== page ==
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December-November 1, 2008Another Thing to Know

Change You Can Really Believe In

I'm sorry I haven't been updating the website. The reasons are prosaic. I am channeling Lily von Shtupp, I have too much to do and -- the last part might sound odd -- I enjoyed a bonanza of good news in October, so much that I cringed every time I tried to write the November entry. Given all the bad news in the world, I didn't want to go all Walt Whitman on you. ("I dote on myself/There is that lot of me and all so luscious.")

And, like a lot of people, I found it hard to concentrate as Election Day drew near. But while I realize that my politics are easily sussed out from my novels, I don't want to use this site to promote my views. In fact, I was deeply offended this year when I received unsolicited e-mails instructing me how to vote/think about the election. The writers -- truly nice guys -- made quite a few presumptions in sending those e-mails. The primary one was that I needed their help to figure out how to pull the lever, if you'll permit the anachronism. I've been voting for almost thirty years. I don't know much, but I do know my own mind.

Then a friend with whom I volunteer sent me an e-mail on November 5th that I realized was remarkably non-partisan:

"I am totally disoriented this morning. I feel as if I have to retrain myself in how to relate to my government and how to think about the future."
That could work for just about anyone, right? Unless you're a bitter cynic who thinks it doesn't matter who inhabits the White House, you probably feel a little disoriented since the election. Chances are, you're also worried about the future and the economy, whether you voted for That Guy or the Other Guy. Turns out the rhetoric was right: this election really was about change.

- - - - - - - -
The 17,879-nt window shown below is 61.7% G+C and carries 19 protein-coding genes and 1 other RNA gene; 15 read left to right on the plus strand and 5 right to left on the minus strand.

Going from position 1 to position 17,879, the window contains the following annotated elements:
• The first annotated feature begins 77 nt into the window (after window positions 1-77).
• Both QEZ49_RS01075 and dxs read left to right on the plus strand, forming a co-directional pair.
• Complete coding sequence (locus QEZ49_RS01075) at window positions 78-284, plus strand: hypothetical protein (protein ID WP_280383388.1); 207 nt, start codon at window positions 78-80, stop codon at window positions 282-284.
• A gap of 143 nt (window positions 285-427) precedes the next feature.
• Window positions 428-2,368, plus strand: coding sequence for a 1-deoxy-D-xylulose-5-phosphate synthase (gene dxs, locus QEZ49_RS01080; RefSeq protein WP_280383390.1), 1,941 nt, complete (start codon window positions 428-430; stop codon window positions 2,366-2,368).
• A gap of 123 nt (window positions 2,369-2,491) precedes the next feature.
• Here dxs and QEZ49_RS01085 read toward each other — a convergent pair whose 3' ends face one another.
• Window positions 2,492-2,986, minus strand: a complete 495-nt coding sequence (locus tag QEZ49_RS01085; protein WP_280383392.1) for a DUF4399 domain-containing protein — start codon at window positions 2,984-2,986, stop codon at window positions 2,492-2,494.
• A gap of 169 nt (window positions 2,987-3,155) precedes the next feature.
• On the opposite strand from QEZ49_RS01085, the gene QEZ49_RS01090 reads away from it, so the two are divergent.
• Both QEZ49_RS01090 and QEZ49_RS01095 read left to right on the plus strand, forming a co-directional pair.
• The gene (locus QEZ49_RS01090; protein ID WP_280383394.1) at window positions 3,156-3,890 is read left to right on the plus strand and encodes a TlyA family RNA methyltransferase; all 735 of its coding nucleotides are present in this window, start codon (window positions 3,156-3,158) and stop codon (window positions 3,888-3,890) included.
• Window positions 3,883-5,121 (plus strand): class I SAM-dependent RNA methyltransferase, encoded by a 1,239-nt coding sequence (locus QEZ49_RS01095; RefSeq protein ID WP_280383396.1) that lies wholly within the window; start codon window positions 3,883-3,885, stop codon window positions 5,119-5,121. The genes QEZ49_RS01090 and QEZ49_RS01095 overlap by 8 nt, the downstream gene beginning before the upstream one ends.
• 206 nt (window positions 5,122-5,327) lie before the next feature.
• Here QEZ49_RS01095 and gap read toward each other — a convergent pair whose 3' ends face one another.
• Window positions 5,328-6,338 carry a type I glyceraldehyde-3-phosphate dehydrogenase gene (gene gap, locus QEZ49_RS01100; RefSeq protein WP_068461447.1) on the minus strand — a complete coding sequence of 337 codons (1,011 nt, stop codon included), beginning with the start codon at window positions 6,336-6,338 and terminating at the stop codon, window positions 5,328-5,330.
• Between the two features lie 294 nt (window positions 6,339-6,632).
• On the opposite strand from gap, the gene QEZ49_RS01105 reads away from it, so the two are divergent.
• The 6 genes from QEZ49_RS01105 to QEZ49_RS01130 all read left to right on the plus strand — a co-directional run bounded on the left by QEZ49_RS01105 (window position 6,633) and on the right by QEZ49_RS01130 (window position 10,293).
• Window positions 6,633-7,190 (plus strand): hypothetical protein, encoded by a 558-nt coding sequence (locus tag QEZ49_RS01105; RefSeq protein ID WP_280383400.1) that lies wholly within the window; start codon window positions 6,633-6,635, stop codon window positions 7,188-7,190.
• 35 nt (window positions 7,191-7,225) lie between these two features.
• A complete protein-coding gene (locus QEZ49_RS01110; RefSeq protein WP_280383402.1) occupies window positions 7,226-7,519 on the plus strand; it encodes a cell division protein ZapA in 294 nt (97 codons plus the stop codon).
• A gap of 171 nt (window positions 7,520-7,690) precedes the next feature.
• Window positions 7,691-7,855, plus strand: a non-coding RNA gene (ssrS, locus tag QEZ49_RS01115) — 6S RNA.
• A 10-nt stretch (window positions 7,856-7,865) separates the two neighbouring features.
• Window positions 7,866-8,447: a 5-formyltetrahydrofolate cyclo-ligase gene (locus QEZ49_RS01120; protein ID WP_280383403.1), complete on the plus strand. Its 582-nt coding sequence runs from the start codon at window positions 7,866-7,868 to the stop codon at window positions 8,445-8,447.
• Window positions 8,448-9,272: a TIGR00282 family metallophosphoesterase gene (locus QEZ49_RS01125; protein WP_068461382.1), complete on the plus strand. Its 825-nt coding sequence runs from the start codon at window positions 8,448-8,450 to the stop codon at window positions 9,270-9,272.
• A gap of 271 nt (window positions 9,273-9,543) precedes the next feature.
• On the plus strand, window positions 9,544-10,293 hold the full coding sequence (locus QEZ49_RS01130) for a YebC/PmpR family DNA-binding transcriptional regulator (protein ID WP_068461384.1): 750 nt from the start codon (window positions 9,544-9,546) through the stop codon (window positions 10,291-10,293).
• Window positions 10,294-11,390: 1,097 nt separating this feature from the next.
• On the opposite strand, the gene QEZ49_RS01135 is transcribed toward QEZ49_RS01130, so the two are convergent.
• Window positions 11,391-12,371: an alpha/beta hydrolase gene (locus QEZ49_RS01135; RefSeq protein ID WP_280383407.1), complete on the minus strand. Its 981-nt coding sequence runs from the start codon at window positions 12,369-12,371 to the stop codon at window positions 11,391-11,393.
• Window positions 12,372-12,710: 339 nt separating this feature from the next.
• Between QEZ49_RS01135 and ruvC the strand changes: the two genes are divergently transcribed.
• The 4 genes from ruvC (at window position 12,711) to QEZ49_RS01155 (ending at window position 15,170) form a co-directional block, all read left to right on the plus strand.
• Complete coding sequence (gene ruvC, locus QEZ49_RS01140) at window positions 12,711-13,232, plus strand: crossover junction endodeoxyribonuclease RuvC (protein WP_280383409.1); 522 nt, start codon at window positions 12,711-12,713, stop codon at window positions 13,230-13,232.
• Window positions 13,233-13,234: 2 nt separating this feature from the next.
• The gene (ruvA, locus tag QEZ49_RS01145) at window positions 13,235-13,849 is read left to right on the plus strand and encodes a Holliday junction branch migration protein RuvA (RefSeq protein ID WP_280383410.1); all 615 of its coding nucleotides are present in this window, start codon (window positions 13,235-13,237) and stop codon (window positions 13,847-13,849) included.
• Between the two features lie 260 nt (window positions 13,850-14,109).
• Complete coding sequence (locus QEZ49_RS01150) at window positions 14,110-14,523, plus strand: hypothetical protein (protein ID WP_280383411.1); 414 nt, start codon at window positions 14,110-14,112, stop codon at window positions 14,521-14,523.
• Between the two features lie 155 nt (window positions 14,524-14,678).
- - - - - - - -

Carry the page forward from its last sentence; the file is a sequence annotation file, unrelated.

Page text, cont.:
The problem with change, however, is that we tend to be too ambitious. We aim for large, impossible goals, fall short, then give up. The new administration needs to think big, but the rest of us could afford to think a little smaller. Plus, we all actually hate change! Here are my two cents, almost literally. Stop worrying about change. Think about spare change.

Baltimore Gas & Electric toy bank Chances are you have a jar or a bank for loose coins. I like banks, so I have several. In fact, I slipped a reference to my favorite bank in a recent installment of The Girl in the Green Raincoat. Like Tess Monaghan, I have a bank shaped like a Baltimore Gas & Electric appliance truck. I also have one dedicated to Madeline, another to the Little Prince, a globe, and a cast-iron pig with a stripped screw, which is going to hold onto its change FOREVER.

This past weekend, I emptied four banks and tallied up. Remember, these are small banks, yet I had $111.31. I'm not sure what I'll decide to do with it, but there are several options. A local charity or nonprofit, of course, but perhaps a local merchant, where I might treat myself to a purchase I could never otherwise justify. I encourage others to do the same: Cash out, indulge, contribute. But I also urge you to think locally, rewarding small businesses -- especially independent bookstores. (The new Stewart O'Nan!) If you don't have an independent bookstore in your hometown, consider using one with an Internet presence. From Mystery Lovers Bookstore in Pittsburgh to Powell's in Portland, independents make it easy to place orders.

Meanwhile, I'm going to let this entry stand through the end of the year. As noted above -- I'm tired! (You did get the reference to Lily von Shtupp, right?) See you in 2009, okay? But if you feel so moved, I would love to hear what you did with your spare change. You'll find the e-mail address here.



The Career Blah, Blah, Blah

When I was a child, my mother believed that every child should leave a birthday party with a prize. Except the birthday girl, because she got all those presents. My mother would NOT approve of what happened at Bouchercon 2008. I was the birthday girl. I got a lot of presents: WHAT THE DEAD KNOW won the Anthony, Barry and Macavity for best novel, while "Hardly Knew Her" won the Anthony for best short story. Thank you to everyone who voted. It was a lovely weekend and I was proud of my hometown, which put its best face forward. Except for this one little burp.



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